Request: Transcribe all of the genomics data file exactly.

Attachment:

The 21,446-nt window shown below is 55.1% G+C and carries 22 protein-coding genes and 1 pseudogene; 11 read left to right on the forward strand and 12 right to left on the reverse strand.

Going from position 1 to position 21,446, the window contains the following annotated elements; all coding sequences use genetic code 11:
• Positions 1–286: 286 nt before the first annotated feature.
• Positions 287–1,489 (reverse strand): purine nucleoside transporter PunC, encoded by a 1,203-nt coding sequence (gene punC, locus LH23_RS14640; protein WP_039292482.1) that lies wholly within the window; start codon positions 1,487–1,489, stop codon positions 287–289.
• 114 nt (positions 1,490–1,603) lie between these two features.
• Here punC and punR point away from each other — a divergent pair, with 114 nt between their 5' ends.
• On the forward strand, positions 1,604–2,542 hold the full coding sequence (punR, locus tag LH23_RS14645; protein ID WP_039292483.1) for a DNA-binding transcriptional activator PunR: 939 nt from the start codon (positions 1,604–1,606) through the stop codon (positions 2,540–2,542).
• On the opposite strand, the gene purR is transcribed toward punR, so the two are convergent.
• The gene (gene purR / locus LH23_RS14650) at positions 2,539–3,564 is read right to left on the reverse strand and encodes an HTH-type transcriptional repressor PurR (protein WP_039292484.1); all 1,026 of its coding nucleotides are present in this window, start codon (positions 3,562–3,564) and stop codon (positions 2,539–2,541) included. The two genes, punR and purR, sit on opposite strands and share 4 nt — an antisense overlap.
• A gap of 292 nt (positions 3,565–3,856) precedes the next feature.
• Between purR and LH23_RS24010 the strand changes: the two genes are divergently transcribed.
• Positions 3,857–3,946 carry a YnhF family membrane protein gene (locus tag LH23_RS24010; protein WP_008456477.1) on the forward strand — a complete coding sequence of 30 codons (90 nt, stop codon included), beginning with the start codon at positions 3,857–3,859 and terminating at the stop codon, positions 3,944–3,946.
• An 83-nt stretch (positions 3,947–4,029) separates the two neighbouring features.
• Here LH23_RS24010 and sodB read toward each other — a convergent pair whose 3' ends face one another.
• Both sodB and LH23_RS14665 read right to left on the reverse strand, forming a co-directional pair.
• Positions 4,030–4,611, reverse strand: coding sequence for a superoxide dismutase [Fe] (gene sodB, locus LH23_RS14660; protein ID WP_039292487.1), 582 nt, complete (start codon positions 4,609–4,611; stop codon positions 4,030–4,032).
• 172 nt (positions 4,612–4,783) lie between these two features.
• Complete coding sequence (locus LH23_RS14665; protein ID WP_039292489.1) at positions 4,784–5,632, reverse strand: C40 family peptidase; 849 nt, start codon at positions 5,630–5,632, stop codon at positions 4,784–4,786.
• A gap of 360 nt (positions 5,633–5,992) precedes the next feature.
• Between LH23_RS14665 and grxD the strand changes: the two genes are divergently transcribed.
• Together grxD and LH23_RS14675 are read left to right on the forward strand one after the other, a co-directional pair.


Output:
The 21,446-nt window shown below is 55.1% G+C and carries 22 protein-coding genes and 1 pseudogene; 11 read left to right on the forward strand and 12 right to left on the reverse strand.

Going from position 1 to position 21,446, the window contains the following annotated elements; all coding sequences use genetic code 11:
• Positions 1–286: 286 nt before the first annotated feature.
• Positions 287–1,489 (reverse strand): purine nucleoside transporter PunC, encoded by a 1,203-nt coding sequence (gene punC, locus LH23_RS14640; protein WP_039292482.1) that lies wholly within the window; start codon positions 1,487–1,489, stop codon positions 287–289.
• 114 nt (positions 1,490–1,603) lie between these two features.
• Here punC and punR point away from each other — a divergent pair, with 114 nt between their 5' ends.
• On the forward strand, positions 1,604–2,542 hold the full coding sequence (punR, locus tag LH23_RS14645; protein ID WP_039292483.1) for a DNA-binding transcriptional activator PunR: 939 nt from the start codon (positions 1,604–1,606) through the stop codon (positions 2,540–2,542).
• On the opposite strand, the gene purR is transcribed toward punR, so the two are convergent.
• The gene (gene purR / locus LH23_RS14650) at positions 2,539–3,564 is read right to left on the reverse strand and encodes an HTH-type transcriptional repressor PurR (protein WP_039292484.1); all 1,026 of its coding nucleotides are present in this window, start codon (positions 3,562–3,564) and stop codon (positions 2,539–2,541) included. The two genes, punR and purR, sit on opposite strands and share 4 nt — an antisense overlap.
• A gap of 292 nt (positions 3,565–3,856) precedes the next feature.
• Between purR and LH23_RS24010 the strand changes: the two genes are divergently transcribed.
• Positions 3,857–3,946 carry a YnhF family membrane protein gene (locus tag LH23_RS24010; protein WP_008456477.1) on the forward strand — a complete coding sequence of 30 codons (90 nt, stop codon included), beginning with the start codon at positions 3,857–3,859 and terminating at the stop codon, positions 3,944–3,946.
• An 83-nt stretch (positions 3,947–4,029) separates the two neighbouring features.
• Here LH23_RS24010 and sodB read toward each other — a convergent pair whose 3' ends face one another.
• Both sodB and LH23_RS14665 read right to left on the reverse strand, forming a co-directional pair.
• Positions 4,030–4,611, reverse strand: coding sequence for a superoxide dismutase [Fe] (gene sodB, locus LH23_RS14660; protein ID WP_039292487.1), 582 nt, complete (start codon positions 4,609–4,611; stop codon positions 4,030–4,032).
• 172 nt (positions 4,612–4,783) lie between these two features.
• Complete coding sequence (locus LH23_RS14665; protein ID WP_039292489.1) at positions 4,784–5,632, reverse strand: C40 family peptidase; 849 nt, start codon at positions 5,630–5,632, stop codon at positions 4,784–4,786.
• A gap of 360 nt (positions 5,633–5,992) precedes the next feature.
• Between LH23_RS14665 and grxD the strand changes: the two genes are divergently transcribed.
• Together grxD and LH23_RS14675 are read left to right on the forward strand one after the other, a co-directional pair.